Simon de Montfort, 6th Earl of Leicester, sometimes referred to as Simon V de Montfort to distinguish him from his namesake relatives, was a nobleman of French origin and a member of the English peerage, who led the baronial opposition to the rule of King Henry III of England, culminating in the Second Barons' War. Following his initial victories over royal forces, he became de facto ruler of the country, and played a major role in the constitutional development of England.

Louis IX of France 13th-century King of France

Louis IX, commonly known as Saint Louis, was King of France, the ninth from the House of Capet, and is a canonized Catholic and Anglican saint. Louis was crowned in Reims at the age of 12, following the death of his father Louis VIII; his mother, Blanche of Castile, ruled the kingdom as regent until he reached maturity. During Louis' childhood, Blanche dealt with the opposition of rebellious vassals and put an end to the Albigensian Crusade which had started 20 years earlier.

The war was not initially openly fought, each side toured the country to raise support for their army. A series of massacres of Jews in Worcester, London, Canterbury and other cities were conducted by Montfort's allies. [2] [3]

By May the King's force had reached Lewes where they intended to halt for a while to allow reinforcements to reach them. [1] The King encamped at St. Pancras Priory with a force of infantry, but his son, Prince Edward (later King Edward I), commanded the cavalry at Lewes Castle 500 yards (460 m) to the north. [4] De Montfort approached the King with the intention of negotiating a truce or failing that to draw him into open battle. The King rejected the negotiations and de Montfort moved his men from Fletching to Offham Hill, a mile to the north-west of Lewes, in a night march that surprised the royalist forces. [1] [4]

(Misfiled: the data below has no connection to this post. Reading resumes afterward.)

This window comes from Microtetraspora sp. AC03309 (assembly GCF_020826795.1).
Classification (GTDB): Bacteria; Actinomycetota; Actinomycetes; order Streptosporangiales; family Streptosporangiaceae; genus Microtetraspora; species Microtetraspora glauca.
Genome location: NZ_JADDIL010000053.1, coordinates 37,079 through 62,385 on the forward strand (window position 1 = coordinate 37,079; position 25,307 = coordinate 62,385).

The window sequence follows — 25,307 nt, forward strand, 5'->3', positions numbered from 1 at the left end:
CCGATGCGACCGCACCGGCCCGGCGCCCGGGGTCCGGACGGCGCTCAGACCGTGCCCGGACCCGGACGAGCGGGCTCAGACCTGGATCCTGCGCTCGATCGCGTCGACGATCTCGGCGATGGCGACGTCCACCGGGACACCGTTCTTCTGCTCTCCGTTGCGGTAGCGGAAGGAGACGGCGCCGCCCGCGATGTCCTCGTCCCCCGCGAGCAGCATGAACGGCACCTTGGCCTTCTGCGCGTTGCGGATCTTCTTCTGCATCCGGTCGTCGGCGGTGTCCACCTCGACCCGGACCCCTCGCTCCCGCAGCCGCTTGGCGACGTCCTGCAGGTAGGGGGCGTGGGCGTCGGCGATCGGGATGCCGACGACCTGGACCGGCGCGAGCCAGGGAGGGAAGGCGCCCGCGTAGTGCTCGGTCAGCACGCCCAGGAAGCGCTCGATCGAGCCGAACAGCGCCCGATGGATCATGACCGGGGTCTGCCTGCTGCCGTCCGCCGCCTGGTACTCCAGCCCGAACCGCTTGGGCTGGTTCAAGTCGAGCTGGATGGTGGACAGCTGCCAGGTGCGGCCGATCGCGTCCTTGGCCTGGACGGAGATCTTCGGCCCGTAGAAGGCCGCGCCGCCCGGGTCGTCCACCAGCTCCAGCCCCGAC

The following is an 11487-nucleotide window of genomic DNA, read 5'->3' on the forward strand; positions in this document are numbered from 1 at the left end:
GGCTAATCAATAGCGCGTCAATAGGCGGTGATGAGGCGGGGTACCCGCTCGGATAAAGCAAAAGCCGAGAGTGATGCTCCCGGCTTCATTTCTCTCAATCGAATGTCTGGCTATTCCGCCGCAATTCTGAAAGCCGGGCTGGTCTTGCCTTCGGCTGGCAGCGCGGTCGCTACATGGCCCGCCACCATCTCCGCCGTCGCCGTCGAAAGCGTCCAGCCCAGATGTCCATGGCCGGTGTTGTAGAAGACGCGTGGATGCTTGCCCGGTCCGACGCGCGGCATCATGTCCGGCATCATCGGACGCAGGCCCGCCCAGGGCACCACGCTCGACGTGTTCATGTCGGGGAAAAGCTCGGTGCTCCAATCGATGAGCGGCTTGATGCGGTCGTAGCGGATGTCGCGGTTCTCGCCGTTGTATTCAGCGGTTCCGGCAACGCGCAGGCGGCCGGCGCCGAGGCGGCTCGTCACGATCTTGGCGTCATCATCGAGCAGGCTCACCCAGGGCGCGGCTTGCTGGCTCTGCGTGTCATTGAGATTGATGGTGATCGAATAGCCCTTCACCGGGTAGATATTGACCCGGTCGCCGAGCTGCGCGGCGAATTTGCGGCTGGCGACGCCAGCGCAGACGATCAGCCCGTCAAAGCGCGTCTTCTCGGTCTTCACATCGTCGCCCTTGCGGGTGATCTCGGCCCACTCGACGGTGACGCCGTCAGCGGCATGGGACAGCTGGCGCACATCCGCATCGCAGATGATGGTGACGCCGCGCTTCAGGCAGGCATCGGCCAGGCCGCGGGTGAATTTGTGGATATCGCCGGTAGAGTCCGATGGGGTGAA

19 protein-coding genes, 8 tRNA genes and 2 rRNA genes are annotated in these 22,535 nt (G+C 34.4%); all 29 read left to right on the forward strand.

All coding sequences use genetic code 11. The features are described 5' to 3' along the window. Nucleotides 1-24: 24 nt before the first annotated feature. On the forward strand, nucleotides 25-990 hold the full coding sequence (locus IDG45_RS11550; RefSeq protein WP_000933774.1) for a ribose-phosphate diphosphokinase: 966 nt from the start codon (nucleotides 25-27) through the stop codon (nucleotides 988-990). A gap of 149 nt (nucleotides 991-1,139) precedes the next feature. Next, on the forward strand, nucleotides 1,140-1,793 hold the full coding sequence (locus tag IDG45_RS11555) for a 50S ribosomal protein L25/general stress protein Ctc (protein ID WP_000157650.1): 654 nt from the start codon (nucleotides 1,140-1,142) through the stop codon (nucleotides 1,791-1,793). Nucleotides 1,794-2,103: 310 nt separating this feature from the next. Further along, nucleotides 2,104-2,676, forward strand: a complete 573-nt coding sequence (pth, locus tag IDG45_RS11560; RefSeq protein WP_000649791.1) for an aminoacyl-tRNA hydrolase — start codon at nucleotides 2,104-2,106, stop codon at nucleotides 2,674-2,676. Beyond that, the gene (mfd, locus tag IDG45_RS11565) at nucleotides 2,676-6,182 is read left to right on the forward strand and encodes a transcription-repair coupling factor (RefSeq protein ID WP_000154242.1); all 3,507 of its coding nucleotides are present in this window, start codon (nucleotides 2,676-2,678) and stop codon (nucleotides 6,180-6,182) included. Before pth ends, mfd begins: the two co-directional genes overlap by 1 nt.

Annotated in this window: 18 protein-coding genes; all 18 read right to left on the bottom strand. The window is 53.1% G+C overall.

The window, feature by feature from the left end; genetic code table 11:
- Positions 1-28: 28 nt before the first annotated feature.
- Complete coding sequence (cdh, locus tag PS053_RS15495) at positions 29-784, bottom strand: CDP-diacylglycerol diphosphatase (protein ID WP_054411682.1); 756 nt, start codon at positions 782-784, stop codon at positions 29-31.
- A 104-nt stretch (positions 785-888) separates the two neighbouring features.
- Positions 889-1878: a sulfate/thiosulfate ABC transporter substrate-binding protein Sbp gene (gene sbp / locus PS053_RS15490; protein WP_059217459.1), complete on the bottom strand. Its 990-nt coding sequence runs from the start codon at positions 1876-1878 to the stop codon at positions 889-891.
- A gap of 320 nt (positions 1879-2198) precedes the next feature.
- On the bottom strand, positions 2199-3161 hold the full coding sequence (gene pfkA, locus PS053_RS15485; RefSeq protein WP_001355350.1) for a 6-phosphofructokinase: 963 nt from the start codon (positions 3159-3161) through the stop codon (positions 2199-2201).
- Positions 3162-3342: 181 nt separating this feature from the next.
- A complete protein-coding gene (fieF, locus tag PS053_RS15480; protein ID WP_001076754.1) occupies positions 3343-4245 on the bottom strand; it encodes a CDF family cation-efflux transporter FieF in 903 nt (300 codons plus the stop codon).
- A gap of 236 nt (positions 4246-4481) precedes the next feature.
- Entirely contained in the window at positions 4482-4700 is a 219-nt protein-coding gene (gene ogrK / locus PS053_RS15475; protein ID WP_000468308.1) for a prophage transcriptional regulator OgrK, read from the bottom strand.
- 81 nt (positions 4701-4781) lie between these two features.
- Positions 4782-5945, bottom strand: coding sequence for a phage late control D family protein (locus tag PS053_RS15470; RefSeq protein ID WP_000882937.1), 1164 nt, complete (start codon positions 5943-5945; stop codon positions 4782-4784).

Edward I of England 13th and 14th-century King of England and Duke of Aquitaine

Edward I, also known as Edward Longshanks and the Hammer of the Scots, was King of England from 1272 to 1307. Before his accession to the throne, he was commonly referred to as The Lord Edward. The first son of Henry III, Edward was involved from an early age in the political intrigues of his father's reign, which included an outright rebellion by the English barons. In 1259, he briefly sided with a baronial reform movement, supporting the Provisions of Oxford. After reconciliation with his father, however, he remained loyal throughout the subsequent armed conflict, known as the Second Barons' War. After the Battle of Lewes, Edward was hostage to the rebellious barons, but escaped after a few months and joined the fight against Simon de Montfort. Montfort was defeated at the Battle of Evesham in 1265, and within two years the rebellion was extinguished. With England pacified, Edward joined the Ninth Crusade to the Holy Land. The crusade accomplished little, and Edward was on his way home in 1272 when he was informed that his father had died. Making a slow return, he reached England in 1274 and was crowned at Westminster Abbey on 19 August.

Lewes Castle Grade I listed ruins in Lewes, United Kingdom

Lewes Castle is a medieval castle in the town of Lewes in East Sussex, England. Originally called Bray Castle, it occupies a commanding position guarding the gap in the South Downs cut by the River Ouse and occupied by the towns of Lewes and Cliffe.

Fletching, East Sussex village in the United Kingdom

Fletching is a village and civil parish in the Wealden District of East Sussex, England. It is located three miles (4.8 km) to the north-west of Uckfield, near one of the entrances to Sheffield Park. The A272 road crosses the parish. The settlement of Piltdown is part of the parish. The Piltdown Man discovery in 1912 was thought to be the 'missing-link' between humans and apes. The significance of the specimen remained controversial until, amidst great publicity, and much embarrassment in scientific circles, it was exposed as a forgery in 1953.

Deployment

The royalist army was up to twice the size of de Montfort's. [5] Henry held command of the centre, with Prince Edward, William de Valence, 1st Earl of Pembroke, and John de Warenne, 6th Earl of Surrey, on the right; and Richard, 1st Earl of Cornwall, and his son, Henry of Almain, on the left. [6] [7] The barons held the higher ground, overlooking Lewes and had ordered their men to wear white crosses as a distinguishing emblem. [8] De Montfort split his forces into four parts, giving his son, Henry de Montfort command of one quarter; Gilbert de Clare with John FitzJohn and William of Montchensy another; a third portion consisting of Londoners was placed under Nicholas de Segrave whilst de Montfort himself led the fourth quarter with Thomas of Pelveston. [7]